A Message from the Future II: The Years of Repair

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If you have ever achieved a goal or a dream, you know that the first step to success was in visualizing or verbalizing what you had hoped to achieve. To imagine a desirable future outcome is key to its realization. The animated short film A Message from the Future II: The Years of Repair dares to imagine a better world in which no one is sacrificed; a world in which everyone is essential.

About a month into the Covid-19 pandemic lockdown, Naomi Klein and her husband Avi Lewis, co-founders of The Leap, together with award-winning artist Molly Crabapple and Opal Tometi, a co-founder of Black Lives Matter, started a conversation about the role of futurism when so much is at stake. They concurred that to defeat Trump was not enough to fend off naked authoritarianism in the White House. Many other intersecting crises, they noted, are bearing down on America and the world: climate collapse, surging white supremacy, or widespread famine.

In shaping their “Message from the Future,” they could not ignore our burning cities and forests, as well as the global pandemic. Moreover, they could not imagine achieving a safe and humane future without escalating and winning street battles and general strikes. Their call to repair a deep brokenness provided a framework for encompassing the interlocking crises in our social, economic, political, informational, and ecological spheres.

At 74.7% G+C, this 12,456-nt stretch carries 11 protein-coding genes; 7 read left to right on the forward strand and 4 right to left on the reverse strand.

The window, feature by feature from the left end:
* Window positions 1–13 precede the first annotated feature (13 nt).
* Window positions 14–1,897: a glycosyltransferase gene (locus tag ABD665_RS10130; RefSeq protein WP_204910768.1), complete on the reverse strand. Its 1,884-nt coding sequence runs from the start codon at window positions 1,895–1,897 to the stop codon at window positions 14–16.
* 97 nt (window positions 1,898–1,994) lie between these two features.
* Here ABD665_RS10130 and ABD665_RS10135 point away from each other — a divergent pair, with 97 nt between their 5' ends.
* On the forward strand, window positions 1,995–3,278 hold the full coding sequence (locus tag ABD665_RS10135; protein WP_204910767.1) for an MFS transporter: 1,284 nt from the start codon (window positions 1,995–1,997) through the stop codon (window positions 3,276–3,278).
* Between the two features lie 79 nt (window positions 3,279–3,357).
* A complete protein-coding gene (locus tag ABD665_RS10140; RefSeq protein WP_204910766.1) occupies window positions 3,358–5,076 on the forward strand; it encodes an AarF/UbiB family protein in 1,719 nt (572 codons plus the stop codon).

The protagonists of their futuristic animated film are rank-and-file organizers and activists. Disparate movements get on board: organized labor, Black liberation, climate, disabled, feminist, Indigenous, migrant, worker cooperatives, and more. Covid-19 acts as a catalyst for moving humanity forward. As Naomi Klein notes in her article of October 1, 2020, on the premier of the film: “In forcing all of us to confront the porousness of our own bodies in relationship to the vast web of other bodies that sustain us and the people we love—caregivers, farmers, supermarket clerks, street cleaners, and more—the coronavirus instantly exploded the cherished, market-manufactured myth of the individual as self-made island.”

I invite you to watch the animated short film (duration 8:57 minutes) A Message from the Future II: The Years of Repair produced by The Intercept in partnership with The Leap.

“Going Out of Business” by American Poet Minnie Bruce Pratt

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Lesbian-feminist American Poet Minnie Bruce Pratt with Family Photos
Photo Credit: Official Website (Photo by Ellen M Blalock)

My Poetry Corner October 2020 features the poem “Going Out of Business” from the poetry collection Inside the Money Machine (2011) by Minnie Bruce Pratt, a lesbian-feminist award-winning poet, educator, and activist. The following excerpts of poems are all sourced from this collection. Born in 1946 in Selma, Alabama, Pratt grew up in Centreville. She earned her bachelor’s degree at the University of Alabama in 1968, where she met her ex-husband. In 1979, she took her Ph.D. in English Literature at the University of North Carolina.

After her ten-year-old marriage, Pratt divorced her husband in 1975 to live as a lesbian, upending her life as a privileged white heterosexual woman. Living in Fayetteville, North Carolina, at the time, she lost custody of her two sons under the state’s “Crime Against Nature” law. Her loss and grief shaped her morality and led her to a life of activism for women’s rights and specifically lesbian rights. When she shared her emotional journey through shame and anger in her poetry collection, Crime Against Nature, published in 1990, her sons were too old for their father or the law to prevent them from being a part of her life.